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Hinkson Creek Trail will provide better access to parks

Friday, February 13, 2009 | 5:06 p.m. CST; updated 10:48 p.m. CST, Saturday, February 14, 2009

COLUMBIA — Construction is expected to begin this summer on a pedway on the west side of Old 63 that will connect the Hinkson Creek and Shepard Boulevard neighborhoods to two city parks.

The 8-foot-wide concrete pedway will connect to existing trails at Grindstone Nature Area and Stephens Lake Park. The pedway — a surface that accommodates bicycles and pedestrians — will provide more convenient access to these areas for joggers, walkers and bicyclists, especially those who live near Old 63.

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The $780,000 trail is being paid for by a federal grant and funds from a city sales tax for parks.

The Columbia City Council approved construction after its public hearing on Feb. 2.

Jeanine Pagan, president of the Hinkson Creek Neighborhood Association, told the council the pedway will be a welcomed addition.

Sixth Ward Councilwoman Barbara Hoppe, who lives in the Hinkson Creek neighborhood, said most residents support the project. “I haven’t really heard of complaints by neighbors,” she said.

Hoppe added that her next-door neighbor Bruce Summers, who lives on Bluff Dale Drive, does have some apprehensions. “His driveway goes onto Old 63 instead of Bluff Dale, so he’s just concerned about backing up or pulling out of his driveway into more traffic — pedestrian and bike traffic,” Hoppe said.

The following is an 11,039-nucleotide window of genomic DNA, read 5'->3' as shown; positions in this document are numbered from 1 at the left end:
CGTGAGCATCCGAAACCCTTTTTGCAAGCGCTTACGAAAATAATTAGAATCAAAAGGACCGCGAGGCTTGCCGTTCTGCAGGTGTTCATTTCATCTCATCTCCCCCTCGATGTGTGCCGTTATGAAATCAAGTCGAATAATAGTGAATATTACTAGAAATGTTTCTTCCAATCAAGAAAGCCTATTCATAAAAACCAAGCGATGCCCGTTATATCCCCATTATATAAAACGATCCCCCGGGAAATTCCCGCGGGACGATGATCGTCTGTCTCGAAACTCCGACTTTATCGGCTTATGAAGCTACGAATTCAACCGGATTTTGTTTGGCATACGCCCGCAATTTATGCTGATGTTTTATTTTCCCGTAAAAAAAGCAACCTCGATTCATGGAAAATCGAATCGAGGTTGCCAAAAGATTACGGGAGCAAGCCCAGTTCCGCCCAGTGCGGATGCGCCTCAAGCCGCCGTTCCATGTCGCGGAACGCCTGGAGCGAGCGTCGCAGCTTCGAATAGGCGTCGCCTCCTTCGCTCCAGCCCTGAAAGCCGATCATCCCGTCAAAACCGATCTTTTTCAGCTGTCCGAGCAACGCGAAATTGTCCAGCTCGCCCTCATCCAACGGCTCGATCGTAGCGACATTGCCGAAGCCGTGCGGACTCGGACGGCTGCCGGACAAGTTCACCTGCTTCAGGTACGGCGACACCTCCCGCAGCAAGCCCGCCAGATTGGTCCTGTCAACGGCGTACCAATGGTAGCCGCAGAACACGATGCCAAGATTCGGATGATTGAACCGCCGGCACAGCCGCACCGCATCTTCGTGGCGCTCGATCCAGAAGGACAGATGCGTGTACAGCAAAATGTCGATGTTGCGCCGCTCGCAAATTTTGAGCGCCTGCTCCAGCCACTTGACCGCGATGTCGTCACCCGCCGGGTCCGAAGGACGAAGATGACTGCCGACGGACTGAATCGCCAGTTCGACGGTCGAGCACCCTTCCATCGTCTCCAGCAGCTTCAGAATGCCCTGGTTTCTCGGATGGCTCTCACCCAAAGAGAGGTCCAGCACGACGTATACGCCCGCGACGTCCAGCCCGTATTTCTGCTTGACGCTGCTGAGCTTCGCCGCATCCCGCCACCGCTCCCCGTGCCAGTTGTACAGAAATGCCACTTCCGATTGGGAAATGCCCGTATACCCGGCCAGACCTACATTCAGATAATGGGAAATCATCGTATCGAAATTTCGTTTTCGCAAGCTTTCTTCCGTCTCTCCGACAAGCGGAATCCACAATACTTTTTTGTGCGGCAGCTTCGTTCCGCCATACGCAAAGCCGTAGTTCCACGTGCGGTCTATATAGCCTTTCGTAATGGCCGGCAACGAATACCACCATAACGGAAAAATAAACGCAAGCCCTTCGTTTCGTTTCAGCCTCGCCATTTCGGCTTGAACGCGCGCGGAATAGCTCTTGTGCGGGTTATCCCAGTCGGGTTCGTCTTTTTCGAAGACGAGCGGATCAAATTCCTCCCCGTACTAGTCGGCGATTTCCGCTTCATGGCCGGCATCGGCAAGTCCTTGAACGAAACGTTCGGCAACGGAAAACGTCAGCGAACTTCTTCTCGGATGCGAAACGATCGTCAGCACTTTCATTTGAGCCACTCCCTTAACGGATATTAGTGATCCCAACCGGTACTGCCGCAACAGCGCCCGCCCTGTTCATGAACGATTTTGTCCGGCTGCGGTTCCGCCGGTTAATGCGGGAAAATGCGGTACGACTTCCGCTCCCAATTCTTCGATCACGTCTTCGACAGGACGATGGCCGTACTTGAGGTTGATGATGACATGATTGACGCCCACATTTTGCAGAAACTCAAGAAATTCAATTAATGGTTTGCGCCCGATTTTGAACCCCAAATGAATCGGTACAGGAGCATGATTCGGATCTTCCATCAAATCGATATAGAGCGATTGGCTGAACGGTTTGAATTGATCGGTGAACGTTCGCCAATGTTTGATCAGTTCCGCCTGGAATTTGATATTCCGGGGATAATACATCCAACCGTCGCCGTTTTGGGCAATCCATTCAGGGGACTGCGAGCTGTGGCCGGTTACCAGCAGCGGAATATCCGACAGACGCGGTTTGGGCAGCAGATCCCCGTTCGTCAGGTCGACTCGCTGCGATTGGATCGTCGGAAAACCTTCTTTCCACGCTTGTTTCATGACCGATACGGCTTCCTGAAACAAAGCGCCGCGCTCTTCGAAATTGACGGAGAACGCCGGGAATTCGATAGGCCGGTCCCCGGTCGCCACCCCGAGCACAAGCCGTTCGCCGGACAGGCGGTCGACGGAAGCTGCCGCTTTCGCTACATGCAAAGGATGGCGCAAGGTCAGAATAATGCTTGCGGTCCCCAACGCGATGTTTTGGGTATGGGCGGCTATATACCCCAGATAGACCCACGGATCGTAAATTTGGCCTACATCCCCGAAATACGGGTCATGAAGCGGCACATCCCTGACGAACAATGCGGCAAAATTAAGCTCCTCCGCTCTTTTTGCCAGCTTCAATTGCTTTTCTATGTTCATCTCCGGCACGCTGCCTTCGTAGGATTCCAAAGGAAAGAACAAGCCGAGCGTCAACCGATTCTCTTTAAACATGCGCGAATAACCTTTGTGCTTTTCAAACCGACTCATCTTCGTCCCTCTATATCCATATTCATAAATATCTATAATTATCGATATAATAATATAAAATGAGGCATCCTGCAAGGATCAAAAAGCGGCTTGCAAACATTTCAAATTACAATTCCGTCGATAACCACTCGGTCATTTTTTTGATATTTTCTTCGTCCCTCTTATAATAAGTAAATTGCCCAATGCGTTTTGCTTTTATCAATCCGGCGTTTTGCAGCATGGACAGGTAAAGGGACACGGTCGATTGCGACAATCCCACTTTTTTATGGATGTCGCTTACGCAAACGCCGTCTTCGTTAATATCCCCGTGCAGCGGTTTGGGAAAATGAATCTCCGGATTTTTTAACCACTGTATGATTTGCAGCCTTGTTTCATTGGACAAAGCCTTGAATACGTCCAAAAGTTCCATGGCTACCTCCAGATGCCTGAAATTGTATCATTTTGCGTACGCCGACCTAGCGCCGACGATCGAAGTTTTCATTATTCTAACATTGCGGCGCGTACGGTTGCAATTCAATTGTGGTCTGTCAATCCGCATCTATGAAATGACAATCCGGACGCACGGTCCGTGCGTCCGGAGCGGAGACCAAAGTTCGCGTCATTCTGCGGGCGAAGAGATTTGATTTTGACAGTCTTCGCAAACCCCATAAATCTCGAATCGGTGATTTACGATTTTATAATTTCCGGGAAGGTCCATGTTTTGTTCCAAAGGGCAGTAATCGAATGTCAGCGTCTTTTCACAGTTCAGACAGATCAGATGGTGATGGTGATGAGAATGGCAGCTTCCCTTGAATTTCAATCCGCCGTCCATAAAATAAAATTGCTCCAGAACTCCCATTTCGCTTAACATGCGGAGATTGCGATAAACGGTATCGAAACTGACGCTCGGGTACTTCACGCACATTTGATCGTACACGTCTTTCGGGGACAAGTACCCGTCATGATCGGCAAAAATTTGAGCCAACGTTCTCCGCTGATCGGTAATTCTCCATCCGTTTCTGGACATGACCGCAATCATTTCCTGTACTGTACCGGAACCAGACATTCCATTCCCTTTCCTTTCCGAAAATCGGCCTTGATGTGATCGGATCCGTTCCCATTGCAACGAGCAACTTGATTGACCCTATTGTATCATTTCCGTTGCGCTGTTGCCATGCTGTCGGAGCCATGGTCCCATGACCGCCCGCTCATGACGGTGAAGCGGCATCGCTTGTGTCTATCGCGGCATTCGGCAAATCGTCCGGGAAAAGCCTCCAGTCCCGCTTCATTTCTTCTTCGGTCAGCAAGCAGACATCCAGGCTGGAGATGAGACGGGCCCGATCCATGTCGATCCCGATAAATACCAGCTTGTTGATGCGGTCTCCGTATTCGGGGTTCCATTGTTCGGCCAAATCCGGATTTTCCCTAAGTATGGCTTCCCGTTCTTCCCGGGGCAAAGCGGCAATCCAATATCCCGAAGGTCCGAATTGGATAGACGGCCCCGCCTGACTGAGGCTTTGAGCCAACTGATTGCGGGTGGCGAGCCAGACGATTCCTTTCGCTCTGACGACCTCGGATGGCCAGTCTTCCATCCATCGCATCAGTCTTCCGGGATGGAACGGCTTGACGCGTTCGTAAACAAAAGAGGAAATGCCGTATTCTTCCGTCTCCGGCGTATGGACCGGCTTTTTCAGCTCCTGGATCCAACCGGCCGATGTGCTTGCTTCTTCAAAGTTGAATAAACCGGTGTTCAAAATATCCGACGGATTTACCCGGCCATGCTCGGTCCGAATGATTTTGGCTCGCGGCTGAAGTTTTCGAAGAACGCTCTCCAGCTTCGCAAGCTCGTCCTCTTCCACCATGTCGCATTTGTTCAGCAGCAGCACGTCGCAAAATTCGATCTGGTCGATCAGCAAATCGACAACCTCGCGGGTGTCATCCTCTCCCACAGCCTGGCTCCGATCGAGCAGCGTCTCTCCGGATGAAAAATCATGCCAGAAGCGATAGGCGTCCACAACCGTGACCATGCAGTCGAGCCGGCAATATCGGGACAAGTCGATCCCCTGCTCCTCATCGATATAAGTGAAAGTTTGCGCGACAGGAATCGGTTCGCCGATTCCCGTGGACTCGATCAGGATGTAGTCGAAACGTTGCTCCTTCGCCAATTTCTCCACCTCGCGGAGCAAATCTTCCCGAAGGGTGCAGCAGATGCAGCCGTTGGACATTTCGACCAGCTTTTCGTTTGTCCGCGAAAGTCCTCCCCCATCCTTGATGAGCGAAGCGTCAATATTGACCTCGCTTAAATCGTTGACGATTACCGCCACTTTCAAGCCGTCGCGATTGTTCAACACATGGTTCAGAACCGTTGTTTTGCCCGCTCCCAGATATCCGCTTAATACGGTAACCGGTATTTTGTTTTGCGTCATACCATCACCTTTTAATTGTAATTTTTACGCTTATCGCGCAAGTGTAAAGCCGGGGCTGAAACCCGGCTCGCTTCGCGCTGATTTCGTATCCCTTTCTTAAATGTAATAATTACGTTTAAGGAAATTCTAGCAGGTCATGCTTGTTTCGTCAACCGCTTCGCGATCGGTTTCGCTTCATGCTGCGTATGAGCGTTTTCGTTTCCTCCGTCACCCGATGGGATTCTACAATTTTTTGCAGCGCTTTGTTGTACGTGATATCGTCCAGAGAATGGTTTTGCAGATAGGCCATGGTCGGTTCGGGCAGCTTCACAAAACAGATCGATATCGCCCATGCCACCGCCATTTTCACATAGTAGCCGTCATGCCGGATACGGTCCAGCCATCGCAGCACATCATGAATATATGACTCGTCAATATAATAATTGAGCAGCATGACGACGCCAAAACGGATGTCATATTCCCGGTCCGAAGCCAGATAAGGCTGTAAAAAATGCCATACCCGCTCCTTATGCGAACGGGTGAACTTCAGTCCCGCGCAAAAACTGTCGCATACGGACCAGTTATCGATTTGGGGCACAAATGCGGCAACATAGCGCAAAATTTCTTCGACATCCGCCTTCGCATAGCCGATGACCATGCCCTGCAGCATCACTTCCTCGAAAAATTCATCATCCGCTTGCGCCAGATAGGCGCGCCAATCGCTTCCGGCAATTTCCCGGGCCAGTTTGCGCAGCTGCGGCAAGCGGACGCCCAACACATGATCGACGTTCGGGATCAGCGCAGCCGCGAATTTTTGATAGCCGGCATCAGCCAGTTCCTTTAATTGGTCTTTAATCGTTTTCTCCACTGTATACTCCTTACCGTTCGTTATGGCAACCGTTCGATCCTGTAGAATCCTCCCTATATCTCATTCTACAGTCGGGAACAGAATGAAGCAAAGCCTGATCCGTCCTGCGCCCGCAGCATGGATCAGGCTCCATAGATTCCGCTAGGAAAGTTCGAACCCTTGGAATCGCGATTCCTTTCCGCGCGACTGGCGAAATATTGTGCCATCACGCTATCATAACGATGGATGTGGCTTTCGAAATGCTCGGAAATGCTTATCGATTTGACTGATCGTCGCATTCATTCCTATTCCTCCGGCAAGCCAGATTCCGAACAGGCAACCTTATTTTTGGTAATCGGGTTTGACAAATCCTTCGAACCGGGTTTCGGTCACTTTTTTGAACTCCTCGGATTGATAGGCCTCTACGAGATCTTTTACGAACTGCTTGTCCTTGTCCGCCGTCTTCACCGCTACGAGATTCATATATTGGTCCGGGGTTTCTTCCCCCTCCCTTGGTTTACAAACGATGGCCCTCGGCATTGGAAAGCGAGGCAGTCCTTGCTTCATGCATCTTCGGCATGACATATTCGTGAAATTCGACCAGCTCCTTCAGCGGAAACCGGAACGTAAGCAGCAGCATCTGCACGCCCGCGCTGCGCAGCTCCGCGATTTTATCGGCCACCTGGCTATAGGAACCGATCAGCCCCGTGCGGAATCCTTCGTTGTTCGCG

“It’s not so much that I am against the trail, I just think it’s overkill to spend that much money,” Summers said.

Summers said he thinks funding for the project could be better spent on other things, such as people who are starving or can’t pay for health insurance. “I look at those as higher priorities,” he said.

Old 63 residents will not lose any land to the project, Park Services Manager Mike Griggs said. Construction will consist of removing the grass between the sidewalk and the road and replacing the current 4-foot sidewalk with an 8-foot pedway.

Griggs said traffic on Old 63 might be affected as concrete is poured, but there will be minimal impact to residents.

According to City Park Planning and Development Superintendent Steve Saitta, there is a proposal for a pedestrian crossing at Shepard Boulevard and Old 63.

“The residents are in favor of a pedestrian crossing at Shepard so that whole neighborhood can get across to the pedway,” Hoppe said.

Hoppe said she thinks the new connection will also be helpful to commuters. “There’s lighting there so it can be used all through the year,” Hoppe said. “When it gets dark at 5 p.m., you can still use it to come home from work or go downtown.”


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